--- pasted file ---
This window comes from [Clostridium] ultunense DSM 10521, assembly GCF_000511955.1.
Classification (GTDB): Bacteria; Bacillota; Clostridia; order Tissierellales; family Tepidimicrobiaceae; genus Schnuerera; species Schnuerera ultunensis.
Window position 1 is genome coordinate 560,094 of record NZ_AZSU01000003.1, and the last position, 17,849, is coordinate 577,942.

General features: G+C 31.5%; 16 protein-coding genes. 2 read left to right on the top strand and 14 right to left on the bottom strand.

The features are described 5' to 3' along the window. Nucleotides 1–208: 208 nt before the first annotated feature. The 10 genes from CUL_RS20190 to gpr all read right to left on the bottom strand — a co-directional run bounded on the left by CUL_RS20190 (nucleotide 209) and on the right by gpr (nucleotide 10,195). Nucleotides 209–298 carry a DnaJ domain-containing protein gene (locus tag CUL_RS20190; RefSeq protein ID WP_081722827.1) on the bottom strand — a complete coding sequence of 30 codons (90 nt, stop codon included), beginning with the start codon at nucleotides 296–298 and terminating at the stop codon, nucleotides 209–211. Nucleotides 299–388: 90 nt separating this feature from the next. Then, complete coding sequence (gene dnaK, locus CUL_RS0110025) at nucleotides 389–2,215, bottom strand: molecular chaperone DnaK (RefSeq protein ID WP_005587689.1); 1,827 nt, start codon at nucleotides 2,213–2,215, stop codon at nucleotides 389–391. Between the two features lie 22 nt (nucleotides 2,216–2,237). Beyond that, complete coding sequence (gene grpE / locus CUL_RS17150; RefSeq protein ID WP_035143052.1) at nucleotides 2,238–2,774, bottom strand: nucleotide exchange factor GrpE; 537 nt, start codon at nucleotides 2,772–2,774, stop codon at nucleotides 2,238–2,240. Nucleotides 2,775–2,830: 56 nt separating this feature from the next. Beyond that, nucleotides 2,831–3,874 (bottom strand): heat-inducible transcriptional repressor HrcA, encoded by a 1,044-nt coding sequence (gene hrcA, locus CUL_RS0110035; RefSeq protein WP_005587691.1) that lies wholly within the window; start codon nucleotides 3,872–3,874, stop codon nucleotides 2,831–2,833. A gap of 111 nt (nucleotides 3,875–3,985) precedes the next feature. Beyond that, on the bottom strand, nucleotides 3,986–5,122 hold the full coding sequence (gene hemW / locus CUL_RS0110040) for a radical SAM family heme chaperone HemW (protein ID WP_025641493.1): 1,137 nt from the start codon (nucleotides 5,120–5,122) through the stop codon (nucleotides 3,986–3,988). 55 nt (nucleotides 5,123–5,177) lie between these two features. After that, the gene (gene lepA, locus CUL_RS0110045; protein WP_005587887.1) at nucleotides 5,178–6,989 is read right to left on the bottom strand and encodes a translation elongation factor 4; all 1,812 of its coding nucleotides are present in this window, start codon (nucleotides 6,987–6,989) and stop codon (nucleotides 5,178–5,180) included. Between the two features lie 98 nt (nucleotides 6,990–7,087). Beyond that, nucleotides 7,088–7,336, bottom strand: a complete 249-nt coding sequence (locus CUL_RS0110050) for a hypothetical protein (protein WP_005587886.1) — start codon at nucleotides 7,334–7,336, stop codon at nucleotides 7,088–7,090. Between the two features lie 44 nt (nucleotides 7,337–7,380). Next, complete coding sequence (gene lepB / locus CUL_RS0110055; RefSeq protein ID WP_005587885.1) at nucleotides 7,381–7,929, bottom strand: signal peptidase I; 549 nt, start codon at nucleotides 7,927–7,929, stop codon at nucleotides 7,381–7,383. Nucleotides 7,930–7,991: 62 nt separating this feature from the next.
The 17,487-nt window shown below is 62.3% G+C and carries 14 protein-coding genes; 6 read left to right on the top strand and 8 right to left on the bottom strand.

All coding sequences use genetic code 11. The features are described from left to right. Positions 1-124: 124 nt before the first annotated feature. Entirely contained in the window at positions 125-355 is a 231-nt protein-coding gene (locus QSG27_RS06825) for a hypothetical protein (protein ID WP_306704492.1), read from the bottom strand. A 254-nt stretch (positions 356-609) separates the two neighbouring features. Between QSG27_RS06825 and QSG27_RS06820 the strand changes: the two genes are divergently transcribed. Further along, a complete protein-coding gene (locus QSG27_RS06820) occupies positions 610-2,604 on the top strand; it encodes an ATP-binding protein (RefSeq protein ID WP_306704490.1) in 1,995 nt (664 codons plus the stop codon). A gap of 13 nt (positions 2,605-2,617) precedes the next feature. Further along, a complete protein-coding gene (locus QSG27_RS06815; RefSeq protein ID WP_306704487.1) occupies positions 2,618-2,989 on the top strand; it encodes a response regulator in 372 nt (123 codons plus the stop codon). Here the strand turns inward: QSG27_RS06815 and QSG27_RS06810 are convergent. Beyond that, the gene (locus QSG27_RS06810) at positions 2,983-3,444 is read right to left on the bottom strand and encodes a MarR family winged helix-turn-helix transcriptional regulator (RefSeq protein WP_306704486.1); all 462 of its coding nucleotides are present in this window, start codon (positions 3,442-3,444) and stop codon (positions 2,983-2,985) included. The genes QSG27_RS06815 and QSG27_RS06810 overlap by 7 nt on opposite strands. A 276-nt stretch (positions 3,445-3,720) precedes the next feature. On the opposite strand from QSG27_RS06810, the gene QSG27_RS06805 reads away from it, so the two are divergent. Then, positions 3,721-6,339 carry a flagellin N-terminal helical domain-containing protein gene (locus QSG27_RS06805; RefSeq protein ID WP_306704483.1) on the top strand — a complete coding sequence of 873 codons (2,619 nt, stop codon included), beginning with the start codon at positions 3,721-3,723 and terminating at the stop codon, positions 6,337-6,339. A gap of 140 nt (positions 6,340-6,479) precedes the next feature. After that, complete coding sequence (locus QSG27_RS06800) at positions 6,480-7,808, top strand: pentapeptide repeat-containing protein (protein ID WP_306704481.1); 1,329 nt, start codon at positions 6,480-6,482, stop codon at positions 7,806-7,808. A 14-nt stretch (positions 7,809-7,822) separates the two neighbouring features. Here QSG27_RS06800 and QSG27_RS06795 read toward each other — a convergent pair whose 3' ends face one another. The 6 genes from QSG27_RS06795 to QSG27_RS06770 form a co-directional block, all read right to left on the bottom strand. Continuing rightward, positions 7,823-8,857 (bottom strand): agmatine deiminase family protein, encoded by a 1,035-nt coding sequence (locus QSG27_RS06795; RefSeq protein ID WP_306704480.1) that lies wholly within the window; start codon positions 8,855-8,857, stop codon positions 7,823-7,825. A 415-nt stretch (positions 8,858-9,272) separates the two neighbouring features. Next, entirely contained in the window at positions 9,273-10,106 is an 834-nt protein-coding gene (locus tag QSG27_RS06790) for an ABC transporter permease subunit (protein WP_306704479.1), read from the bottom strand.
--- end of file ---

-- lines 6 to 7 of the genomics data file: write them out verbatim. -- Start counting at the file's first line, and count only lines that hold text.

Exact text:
The 17,487-nt window shown below is 62.3% G+C and carries 14 protein-coding genes; 6 read left to right on the top strand and 8 right to left on the bottom strand.

All coding sequences use genetic code 11. The features are described from left to right. Positions 1-124: 124 nt before the first annotated feature. Entirely contained in the window at positions 125-355 is a 231-nt protein-coding gene (locus QSG27_RS06825) for a hypothetical protein (protein ID WP_306704492.1), read from the bottom strand. A 254-nt stretch (positions 356-609) separates the two neighbouring features. Between QSG27_RS06825 and QSG27_RS06820 the strand changes: the two genes are divergently transcribed. Further along, a complete protein-coding gene (locus QSG27_RS06820) occupies positions 610-2,604 on the top strand; it encodes an ATP-binding protein (RefSeq protein ID WP_306704490.1) in 1,995 nt (664 codons plus the stop codon). A gap of 13 nt (positions 2,605-2,617) precedes the next feature. Further along, a complete protein-coding gene (locus QSG27_RS06815; RefSeq protein ID WP_306704487.1) occupies positions 2,618-2,989 on the top strand; it encodes a response regulator in 372 nt (123 codons plus the stop codon). Here the strand turns inward: QSG27_RS06815 and QSG27_RS06810 are convergent. Beyond that, the gene (locus QSG27_RS06810) at positions 2,983-3,444 is read right to left on the bottom strand and encodes a MarR family winged helix-turn-helix transcriptional regulator (RefSeq protein WP_306704486.1); all 462 of its coding nucleotides are present in this window, start codon (positions 3,442-3,444) and stop codon (positions 2,983-2,985) included. The genes QSG27_RS06815 and QSG27_RS06810 overlap by 7 nt on opposite strands. A 276-nt stretch (positions 3,445-3,720) precedes the next feature. On the opposite strand from QSG27_RS06810, the gene QSG27_RS06805 reads away from it, so the two are divergent. Then, positions 3,721-6,339 carry a flagellin N-terminal helical domain-containing protein gene (locus QSG27_RS06805; RefSeq protein ID WP_306704483.1) on the top strand — a complete coding sequence of 873 codons (2,619 nt, stop codon included), beginning with the start codon at positions 3,721-3,723 and terminating at the stop codon, positions 6,337-6,339. A gap of 140 nt (positions 6,340-6,479) precedes the next feature. After that, complete coding sequence (locus QSG27_RS06800) at positions 6,480-7,808, top strand: pentapeptide repeat-containing protein (protein ID WP_306704481.1); 1,329 nt, start codon at positions 6,480-6,482, stop codon at positions 7,806-7,808. A 14-nt stretch (positions 7,809-7,822) separates the two neighbouring features. Here QSG27_RS06800 and QSG27_RS06795 read toward each other — a convergent pair whose 3' ends face one another. The 6 genes from QSG27_RS06795 to QSG27_RS06770 form a co-directional block, all read right to left on the bottom strand. Continuing rightward, positions 7,823-8,857 (bottom strand): agmatine deiminase family protein, encoded by a 1,035-nt coding sequence (locus QSG27_RS06795; RefSeq protein ID WP_306704480.1) that lies wholly within the window; start codon positions 8,855-8,857, stop codon positions 7,823-7,825. A 415-nt stretch (positions 8,858-9,272) separates the two neighbouring features. Next, entirely contained in the window at positions 9,273-10,106 is an 834-nt protein-coding gene (locus tag QSG27_RS06790) for an ABC transporter permease subunit (protein WP_306704479.1), read from the bottom strand.